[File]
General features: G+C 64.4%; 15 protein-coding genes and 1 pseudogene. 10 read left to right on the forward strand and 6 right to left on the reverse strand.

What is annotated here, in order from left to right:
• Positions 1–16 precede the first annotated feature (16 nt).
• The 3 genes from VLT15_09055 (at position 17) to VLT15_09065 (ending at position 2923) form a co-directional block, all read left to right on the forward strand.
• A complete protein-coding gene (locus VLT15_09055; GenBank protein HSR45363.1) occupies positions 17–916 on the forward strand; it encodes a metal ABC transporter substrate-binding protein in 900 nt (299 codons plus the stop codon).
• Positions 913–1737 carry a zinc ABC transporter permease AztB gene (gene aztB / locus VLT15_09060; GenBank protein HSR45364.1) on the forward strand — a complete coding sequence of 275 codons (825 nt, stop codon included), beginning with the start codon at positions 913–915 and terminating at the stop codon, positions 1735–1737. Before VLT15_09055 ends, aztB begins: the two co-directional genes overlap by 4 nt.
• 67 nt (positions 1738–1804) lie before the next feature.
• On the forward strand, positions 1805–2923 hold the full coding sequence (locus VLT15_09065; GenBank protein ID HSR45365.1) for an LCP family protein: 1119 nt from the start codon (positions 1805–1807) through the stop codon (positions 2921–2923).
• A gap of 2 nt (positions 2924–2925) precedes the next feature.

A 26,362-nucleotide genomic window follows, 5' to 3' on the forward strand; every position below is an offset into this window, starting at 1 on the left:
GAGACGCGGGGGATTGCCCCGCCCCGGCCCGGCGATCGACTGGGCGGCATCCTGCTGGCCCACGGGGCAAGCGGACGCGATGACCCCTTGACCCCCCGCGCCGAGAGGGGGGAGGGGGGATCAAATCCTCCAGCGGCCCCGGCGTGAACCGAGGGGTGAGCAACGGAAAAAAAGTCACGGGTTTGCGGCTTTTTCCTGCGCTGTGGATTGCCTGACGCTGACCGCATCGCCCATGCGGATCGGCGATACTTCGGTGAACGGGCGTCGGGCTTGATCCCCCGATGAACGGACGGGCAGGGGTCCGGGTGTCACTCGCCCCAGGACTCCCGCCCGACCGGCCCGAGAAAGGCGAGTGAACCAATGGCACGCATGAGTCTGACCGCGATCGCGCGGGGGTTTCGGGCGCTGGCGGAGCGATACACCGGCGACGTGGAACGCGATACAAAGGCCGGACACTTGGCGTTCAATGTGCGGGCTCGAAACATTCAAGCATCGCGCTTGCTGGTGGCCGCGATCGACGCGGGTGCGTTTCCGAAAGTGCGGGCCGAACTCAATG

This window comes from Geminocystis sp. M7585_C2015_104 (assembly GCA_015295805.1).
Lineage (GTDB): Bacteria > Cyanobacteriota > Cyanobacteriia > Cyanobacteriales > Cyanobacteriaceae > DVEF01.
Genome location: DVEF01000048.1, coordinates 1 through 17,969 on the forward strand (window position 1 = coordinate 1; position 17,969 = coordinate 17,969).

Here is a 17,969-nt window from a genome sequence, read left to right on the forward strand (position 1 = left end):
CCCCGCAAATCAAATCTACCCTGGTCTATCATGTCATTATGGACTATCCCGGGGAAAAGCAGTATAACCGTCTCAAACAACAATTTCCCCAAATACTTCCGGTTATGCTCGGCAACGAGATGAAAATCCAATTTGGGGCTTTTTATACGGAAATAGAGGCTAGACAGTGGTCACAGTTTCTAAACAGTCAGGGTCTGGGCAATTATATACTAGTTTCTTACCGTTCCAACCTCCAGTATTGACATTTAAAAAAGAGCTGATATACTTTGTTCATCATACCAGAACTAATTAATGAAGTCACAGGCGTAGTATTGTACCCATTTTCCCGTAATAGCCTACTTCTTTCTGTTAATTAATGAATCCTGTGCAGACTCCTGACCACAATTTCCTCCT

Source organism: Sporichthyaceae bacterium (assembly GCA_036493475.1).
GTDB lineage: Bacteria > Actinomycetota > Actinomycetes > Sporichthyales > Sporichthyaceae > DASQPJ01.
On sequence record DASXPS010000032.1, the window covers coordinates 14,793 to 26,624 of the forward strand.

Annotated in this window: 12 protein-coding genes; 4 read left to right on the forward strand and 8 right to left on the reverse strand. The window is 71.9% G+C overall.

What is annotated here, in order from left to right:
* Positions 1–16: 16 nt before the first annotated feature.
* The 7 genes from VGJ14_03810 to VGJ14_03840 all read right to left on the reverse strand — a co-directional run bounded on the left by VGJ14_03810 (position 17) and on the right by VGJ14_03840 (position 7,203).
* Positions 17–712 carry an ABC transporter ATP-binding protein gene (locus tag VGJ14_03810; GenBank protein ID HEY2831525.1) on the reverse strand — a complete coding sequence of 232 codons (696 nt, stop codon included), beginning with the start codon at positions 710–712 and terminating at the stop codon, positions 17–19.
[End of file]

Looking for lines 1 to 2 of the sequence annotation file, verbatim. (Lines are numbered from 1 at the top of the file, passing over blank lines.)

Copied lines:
General features: G+C 64.4%; 15 protein-coding genes and 1 pseudogene. 10 read left to right on the forward strand and 6 right to left on the reverse strand.

What is annotated here, in order from left to right: